When it’s time for me to see a patient on the teletherapy platform the new coronavirus pandemic has forced me to rely on, a little message pops up on my screen: “Admit from the waiting room.” With a click of my mouse, I admit my psychiatry patients into my house. Not my office—my house. They can’t see my house because I use a Zoom background that blocks the environment behind me and sometimes makes my hands disappear. (Zoom backgrounds are weird like that.) But still.
Every morning I feel like I’m trying to convince myself that seeing patients using Zoom, which is what I have been doing since March, is the same as being in person—all the while knowing full well it isn’t. Don’t get me wrong: I completely understand why teletherapy is a fantastic tool. It magnifies access to mental health resources for many people, which is crucial given how scarce these resources already are. I understand why my socially anxious patients love it because they don’t have to come and socialize with a ton of people just to see—and have to socialize with—me. It’s also great for people who live far away from their therapists. Driving hours to see a therapist for less than an hour doesn’t make sense.
But, like everything, teletherapy is not for everyone. There are people who don’t feel safe talking over the internet, some who have paranoid feelings that are centered around it. Other people can’t afford to have devices that allow for video calls or don’t have access to Wi-Fi. Then there’s me. As great as teletherapy is for certain reasons, these are the very significant things I’ve realized I miss about the way I usually get to practice my job.
1. An intact therapy “frame”
No Zoom background can block out my dog barking. Or a delivery person knocking on my door. Or sounds from my neighbors. Or any of the other many reasons practicing therapy at home is not the same as being in an office.
The entire time I’m in a teletherapy session, I’m anxious that some distraction will cause me to “break the frame.” The frame describes the space therapy creates, where you meet every week (or some other agreed-upon frequency) at the same time, in the same room, and end exactly at 50 minutes. This is done by design to help create an environment and relationship that allows you to feel safe and open in a confidential and trusting way. When my dog barks, for example, the frame doesn’t feel as secure anymore. The therapy session becomes more about me than my patient. As a psychiatrist, my work is never supposed to be about me, so this is not just a small anxiety.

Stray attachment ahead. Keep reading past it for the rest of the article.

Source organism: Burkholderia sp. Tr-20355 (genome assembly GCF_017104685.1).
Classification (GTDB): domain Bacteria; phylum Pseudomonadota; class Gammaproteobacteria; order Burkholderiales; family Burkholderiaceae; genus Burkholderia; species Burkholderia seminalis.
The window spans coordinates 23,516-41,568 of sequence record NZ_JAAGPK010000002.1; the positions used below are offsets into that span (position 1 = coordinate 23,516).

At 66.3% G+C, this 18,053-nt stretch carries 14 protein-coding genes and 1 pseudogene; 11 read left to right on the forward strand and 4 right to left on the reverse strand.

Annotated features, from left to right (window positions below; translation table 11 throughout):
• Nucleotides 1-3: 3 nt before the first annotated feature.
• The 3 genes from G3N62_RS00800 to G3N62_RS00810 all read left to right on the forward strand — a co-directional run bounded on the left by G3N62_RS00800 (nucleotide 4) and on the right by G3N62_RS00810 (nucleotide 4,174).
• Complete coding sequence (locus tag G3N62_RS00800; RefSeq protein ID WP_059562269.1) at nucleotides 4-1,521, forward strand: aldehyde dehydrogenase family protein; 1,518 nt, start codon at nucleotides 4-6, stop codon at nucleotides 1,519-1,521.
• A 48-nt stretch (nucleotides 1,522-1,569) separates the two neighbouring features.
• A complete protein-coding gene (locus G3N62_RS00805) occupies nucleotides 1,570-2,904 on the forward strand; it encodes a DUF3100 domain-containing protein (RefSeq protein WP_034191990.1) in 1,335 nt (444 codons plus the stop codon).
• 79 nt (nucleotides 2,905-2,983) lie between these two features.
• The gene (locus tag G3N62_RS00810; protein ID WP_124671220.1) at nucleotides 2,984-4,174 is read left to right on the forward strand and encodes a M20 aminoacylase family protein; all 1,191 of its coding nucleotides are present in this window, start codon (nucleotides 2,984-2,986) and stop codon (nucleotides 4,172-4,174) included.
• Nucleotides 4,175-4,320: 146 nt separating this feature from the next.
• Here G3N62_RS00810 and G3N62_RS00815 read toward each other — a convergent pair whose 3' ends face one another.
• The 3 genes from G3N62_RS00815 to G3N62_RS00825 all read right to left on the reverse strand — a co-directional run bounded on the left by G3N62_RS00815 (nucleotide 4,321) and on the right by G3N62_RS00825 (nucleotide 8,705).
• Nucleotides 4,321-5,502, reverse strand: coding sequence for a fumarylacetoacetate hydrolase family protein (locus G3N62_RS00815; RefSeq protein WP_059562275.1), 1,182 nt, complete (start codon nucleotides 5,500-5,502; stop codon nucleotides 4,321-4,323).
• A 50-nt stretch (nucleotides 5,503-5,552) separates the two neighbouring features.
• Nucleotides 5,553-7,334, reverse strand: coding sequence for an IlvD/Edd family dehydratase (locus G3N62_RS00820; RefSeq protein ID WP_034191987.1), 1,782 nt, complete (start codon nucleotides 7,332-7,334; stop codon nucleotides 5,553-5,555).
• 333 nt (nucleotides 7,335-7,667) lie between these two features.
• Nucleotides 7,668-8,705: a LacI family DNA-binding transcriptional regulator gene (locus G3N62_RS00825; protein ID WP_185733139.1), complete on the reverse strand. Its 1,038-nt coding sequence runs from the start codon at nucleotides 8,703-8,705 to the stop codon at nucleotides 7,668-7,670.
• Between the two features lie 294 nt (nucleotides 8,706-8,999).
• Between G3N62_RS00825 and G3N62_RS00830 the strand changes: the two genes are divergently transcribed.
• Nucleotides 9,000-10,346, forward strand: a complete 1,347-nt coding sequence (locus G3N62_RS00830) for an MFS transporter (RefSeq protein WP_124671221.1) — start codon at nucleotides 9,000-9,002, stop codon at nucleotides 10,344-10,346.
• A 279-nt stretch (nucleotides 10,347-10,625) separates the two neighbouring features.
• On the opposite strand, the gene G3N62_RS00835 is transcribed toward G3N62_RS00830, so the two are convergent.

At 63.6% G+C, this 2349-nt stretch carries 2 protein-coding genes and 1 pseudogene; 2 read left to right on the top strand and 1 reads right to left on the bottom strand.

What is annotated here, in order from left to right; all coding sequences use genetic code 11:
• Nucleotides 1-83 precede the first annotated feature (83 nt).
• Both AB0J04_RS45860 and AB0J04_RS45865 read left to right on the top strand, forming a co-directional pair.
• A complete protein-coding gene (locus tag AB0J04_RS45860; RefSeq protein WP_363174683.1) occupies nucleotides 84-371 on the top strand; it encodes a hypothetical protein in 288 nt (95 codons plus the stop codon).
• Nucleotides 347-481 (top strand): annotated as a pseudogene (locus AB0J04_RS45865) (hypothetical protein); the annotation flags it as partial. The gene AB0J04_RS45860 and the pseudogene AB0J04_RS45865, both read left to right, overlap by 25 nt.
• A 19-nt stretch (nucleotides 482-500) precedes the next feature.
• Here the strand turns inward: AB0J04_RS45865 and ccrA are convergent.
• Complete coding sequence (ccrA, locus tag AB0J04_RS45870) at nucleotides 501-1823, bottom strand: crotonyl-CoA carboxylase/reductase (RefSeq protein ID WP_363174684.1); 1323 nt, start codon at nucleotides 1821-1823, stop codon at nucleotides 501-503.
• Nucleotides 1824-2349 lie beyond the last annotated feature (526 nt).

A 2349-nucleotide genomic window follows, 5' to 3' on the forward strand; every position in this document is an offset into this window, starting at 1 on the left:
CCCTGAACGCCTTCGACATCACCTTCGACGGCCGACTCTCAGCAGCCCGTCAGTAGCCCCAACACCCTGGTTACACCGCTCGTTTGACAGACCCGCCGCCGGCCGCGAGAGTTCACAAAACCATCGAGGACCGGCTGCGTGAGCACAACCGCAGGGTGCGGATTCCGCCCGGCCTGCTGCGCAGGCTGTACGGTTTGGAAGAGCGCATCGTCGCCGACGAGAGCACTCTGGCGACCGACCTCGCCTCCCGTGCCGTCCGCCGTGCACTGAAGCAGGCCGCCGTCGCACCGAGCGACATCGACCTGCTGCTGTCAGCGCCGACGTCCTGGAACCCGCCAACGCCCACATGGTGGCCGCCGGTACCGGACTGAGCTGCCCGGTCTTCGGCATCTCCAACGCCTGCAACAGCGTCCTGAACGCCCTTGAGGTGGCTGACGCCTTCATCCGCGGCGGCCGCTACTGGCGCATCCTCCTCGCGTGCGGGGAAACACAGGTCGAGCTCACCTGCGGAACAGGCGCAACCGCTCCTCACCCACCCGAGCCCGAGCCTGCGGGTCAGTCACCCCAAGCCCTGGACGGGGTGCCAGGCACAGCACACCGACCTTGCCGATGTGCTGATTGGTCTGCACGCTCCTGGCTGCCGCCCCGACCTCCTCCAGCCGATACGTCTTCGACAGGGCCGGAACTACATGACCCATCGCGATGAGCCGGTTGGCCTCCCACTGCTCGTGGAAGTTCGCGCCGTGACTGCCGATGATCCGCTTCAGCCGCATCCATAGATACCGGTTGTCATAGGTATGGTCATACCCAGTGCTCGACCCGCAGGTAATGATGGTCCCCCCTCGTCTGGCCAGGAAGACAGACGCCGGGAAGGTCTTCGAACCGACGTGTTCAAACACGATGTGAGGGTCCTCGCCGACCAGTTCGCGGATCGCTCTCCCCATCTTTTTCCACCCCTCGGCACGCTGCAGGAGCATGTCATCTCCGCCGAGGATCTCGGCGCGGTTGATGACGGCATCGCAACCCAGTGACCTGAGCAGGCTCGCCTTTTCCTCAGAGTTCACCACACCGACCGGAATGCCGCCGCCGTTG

2. No internet interruptions
Because of teletherapy, I have taken to adding an additional step to the usual way I introduce myself to new patients: explaining how often the technology gets interrupted and apologizing upfront. There have been visits during which I have gotten dropped from the call, when the person can’t hear or see me, and when I can’t see or hear them. One time, I explained the side effects of a medication for 10 minutes, only to find out later that my patient had heard none of it. I’ve also had sessions that I have had to give up entirely and had to call the patient from my cell phone as a blocked number because their video couldn’t work or they couldn’t figure out how to get into the room or hear me. The possibility of the internet breaking the frame is another added anxiety for me. I don’t do very well with the “will it or won’t it,” especially with the world full of uncertainty right now.
Teletherapy is especially anxiety-inducing with new patients thanks to the lack of chitchat. I realized quickly that a lot of my ability to make people comfortable came from getting them from the waiting room and talking to them about the weather or the chairs—anything else except their mental health—so they could get a little more ready to divulge things they have never told anyone before to a perfect stranger. It’s a lot harder to do that when someone just pops up on my screen. My humor, which is also a large part of my ice-breaking and overall relationship building, also doesn’t seem to translate as well over the internet. It often feels kind of awkward or like we missed a step.
4. The ability to see body language
I practice in a field that functions in nuance, and this specific nuance is really missing from teletherapy. On Zoom I can usually see patients from about the shoulders up, and sometimes I don’t get to see their hands. I have to really rely on facial expressions to learn about them or see the subtle cues of their behavior. It’s still possible to sense if someone is anxious or depressed or if their words don’t match how they appear, but it’s not as easy over a screen. The complete picture is missing.
5. Everyone’s full and undivided attention
Zoom is nice because my patients can do it from anywhere, but it’s also very odd as a provider because…my patients can do it from anywhere. It’s very common for people to take appointments in their cars because it’s their only option for privacy, and that is totally reasonable. But as someone who is pretty easily distracted, it’s hard to focus if, say, a patient is a passenger in a car someone else is driving, which has happened. I also find myself distracted when patients do things like eat or smoke cigarettes during a visit.